How to Write a Conclusion to a Speech
Your speech may have an attention-grabbing introduction, solid research and convincing arguments, but your conclusion can make or break whether your audience walks away affected by your message. A strong speech conclusion provides closure by revisiting and reinforcing the main points and emphasizing the significance of your topic. Reviewing the purpose and objectives of your speech can help you compose a conclusion that challenges and resonates with listeners.
1 Restate Your Thesis
Just like in an essay, your speech's thesis statement determines its direction and purpose. Reviewing your thesis statement can reveal the major points your conclusion needs to address. Try isolating the primary claim your speech makes and how it sets the course for the evidence and examples you present later. Then, rephrase your thesis statement in the conclusion to remind audiences of where the speech began and where you've brought them. Don't assume the audience will remember your thesis statement or major points; briefly restating them reinforces the ideas in their minds.
2 Provide Circular Closure
Ideally, your speech's introduction captures your audiences attention using a statistic, story, quotation or rhetorical question. Revisiting that same tactic in the conclusion can signal that the speech is coming to a close as well as bring the content full circle for audiences. If your speech is about distracted driving, for example, your introduction might share that it caused 1 in 5 car accidents in 2011. You can mirror this introduction in your ending by reminding audiences to think twice before they drive inattentively, or they could be driving the 1 car in 5 that becomes a statistic.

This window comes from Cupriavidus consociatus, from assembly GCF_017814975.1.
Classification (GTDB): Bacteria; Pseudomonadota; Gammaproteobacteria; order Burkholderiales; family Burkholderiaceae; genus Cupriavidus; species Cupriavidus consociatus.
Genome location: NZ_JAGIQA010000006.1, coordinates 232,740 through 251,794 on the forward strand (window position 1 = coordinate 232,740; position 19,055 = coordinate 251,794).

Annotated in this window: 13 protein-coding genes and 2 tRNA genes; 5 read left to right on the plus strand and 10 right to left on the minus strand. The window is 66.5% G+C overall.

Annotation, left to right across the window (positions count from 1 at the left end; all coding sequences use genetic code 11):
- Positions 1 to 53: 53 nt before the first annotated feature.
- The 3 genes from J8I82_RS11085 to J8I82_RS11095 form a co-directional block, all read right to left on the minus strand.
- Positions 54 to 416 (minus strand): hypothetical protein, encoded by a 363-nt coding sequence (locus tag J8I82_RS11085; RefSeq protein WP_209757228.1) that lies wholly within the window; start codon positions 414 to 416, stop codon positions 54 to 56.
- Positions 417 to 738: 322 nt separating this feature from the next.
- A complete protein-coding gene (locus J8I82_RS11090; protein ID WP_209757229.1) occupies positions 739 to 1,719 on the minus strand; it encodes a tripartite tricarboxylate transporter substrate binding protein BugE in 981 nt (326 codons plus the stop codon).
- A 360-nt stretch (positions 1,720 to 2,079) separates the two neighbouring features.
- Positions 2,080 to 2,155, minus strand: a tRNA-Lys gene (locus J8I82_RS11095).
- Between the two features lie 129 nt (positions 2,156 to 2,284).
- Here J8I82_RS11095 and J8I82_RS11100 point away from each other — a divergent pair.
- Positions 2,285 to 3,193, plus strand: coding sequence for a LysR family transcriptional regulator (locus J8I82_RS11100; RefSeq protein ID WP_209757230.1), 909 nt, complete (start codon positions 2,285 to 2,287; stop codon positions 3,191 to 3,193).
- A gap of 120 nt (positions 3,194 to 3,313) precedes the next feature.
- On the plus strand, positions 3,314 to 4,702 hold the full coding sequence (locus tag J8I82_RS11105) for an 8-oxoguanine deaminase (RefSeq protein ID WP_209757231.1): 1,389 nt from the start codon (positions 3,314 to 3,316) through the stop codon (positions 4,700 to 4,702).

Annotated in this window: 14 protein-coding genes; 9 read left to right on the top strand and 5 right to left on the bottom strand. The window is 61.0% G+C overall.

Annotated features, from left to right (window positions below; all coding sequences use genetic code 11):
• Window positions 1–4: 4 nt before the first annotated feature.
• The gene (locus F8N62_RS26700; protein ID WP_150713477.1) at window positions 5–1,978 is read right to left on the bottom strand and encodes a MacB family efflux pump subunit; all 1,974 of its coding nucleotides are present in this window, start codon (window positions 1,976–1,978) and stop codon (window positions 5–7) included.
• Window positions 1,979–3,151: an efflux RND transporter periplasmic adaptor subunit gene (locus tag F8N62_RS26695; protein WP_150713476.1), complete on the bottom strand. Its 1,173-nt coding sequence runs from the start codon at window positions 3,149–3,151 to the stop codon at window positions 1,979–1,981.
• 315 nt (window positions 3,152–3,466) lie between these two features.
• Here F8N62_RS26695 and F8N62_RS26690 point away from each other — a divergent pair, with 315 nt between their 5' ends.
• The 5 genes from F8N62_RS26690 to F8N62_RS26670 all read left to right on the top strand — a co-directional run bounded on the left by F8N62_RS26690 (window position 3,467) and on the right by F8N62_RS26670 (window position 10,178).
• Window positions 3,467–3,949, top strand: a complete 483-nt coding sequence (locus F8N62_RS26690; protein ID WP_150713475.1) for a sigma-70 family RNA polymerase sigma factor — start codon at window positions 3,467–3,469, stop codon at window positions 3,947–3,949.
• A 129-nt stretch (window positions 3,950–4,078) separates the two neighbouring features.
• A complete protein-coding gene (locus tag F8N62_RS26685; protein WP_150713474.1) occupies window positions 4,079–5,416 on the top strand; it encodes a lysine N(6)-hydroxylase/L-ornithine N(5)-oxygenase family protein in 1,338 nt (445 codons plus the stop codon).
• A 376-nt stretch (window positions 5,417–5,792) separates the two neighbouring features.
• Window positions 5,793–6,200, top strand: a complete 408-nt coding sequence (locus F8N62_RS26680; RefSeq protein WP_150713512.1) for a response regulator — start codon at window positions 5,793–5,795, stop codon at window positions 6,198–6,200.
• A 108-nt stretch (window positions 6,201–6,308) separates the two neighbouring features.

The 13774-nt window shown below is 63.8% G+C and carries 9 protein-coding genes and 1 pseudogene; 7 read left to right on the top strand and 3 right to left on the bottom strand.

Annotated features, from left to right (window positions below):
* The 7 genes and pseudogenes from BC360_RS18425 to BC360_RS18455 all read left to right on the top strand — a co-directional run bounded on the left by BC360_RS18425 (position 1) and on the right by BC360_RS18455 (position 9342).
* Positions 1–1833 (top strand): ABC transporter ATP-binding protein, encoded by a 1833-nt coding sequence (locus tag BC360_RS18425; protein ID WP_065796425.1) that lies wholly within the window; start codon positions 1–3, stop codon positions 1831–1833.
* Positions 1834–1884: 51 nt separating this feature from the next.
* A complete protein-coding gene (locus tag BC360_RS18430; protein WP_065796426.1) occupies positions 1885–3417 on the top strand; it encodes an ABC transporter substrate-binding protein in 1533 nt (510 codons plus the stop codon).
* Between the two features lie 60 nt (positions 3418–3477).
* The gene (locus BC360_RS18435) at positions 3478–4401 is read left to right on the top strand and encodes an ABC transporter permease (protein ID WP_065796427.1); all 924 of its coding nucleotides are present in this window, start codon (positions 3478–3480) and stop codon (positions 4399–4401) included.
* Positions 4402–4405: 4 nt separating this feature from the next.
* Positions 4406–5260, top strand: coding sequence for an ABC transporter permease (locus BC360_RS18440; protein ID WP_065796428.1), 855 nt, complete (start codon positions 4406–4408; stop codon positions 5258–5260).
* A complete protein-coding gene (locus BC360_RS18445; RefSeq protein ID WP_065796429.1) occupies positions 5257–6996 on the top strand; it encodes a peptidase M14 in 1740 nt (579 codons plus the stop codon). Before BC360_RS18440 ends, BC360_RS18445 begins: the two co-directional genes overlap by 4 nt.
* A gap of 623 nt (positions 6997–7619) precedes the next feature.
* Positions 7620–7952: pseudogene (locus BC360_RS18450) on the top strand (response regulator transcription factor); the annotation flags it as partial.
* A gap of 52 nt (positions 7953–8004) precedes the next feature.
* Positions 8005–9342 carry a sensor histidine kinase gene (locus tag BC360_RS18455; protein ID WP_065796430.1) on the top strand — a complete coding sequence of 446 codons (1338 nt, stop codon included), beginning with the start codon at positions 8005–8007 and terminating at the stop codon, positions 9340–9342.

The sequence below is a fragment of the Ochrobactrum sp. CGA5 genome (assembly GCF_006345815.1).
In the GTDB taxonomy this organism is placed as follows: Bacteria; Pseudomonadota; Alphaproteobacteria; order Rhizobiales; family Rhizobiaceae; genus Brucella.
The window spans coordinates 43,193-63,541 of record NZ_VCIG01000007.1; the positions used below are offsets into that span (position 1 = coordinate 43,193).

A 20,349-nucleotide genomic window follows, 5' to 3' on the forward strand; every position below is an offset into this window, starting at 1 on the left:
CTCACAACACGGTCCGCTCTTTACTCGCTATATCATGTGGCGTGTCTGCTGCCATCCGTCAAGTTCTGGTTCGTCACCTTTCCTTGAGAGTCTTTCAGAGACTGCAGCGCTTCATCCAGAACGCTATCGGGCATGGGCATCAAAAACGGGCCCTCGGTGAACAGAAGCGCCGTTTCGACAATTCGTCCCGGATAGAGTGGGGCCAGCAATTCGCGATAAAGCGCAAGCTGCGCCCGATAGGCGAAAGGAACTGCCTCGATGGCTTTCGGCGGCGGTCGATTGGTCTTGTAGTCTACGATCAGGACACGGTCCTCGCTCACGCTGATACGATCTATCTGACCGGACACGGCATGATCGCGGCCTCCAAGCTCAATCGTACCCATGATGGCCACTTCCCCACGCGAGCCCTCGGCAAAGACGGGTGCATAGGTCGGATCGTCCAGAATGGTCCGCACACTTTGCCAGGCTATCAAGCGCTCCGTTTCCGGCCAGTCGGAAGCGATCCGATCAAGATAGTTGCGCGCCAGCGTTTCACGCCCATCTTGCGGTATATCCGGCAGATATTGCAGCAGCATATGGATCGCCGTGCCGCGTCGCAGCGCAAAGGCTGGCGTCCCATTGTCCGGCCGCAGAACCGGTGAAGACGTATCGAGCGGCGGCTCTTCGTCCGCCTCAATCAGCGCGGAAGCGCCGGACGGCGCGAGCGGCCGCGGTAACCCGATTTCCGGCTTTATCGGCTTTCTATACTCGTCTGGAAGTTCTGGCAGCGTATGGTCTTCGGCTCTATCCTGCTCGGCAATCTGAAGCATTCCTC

3 Make Use of Signal Phrases
One way your conclusion brings closure to your speech is by using words that communicate to audiences that the message has come to its end. Phrases and words such as "finally," "in conclusion," "in summary" and "as we have seen" can direct listeners to pay attention to the final thoughts they should take away from the speech. Avoid using these phrases in any place other than the conclusion, since giving audiences a false impression of when the speech is over can distract them and cause them to miss important information.
4 Define the Topic's Significance
Ultimately, your speech's conclusion must answer the question "So what?"; it explains why audiences should care about the subject. The tactics you use to accomplish this vary according to the type of speech you're giving. If you're presenting an informational speech about musician Johnny Cash, you might show the topic's importance by offering examples of his continued influence on music. By contrast, a persuasive speech's conclusion should present a clear call to action. If your topic is animal abuse, for instance, you might urge audiences to adopt rescue animals instead of buying from pet stores or give to their local humane society.
- 1 Oregon State University School of Arts and Communication: Writing a Conclusion
- 2 Massachusetts Institute of Technology School of Humanities, Arts and Social Sciences: Resources for Writers: Conclusion Strategies
- 3 Centers for Disease Control and Prevention: Distracted Driving
- 4 University of Florida IFAS Extension: Speech Writing and Types of Speeches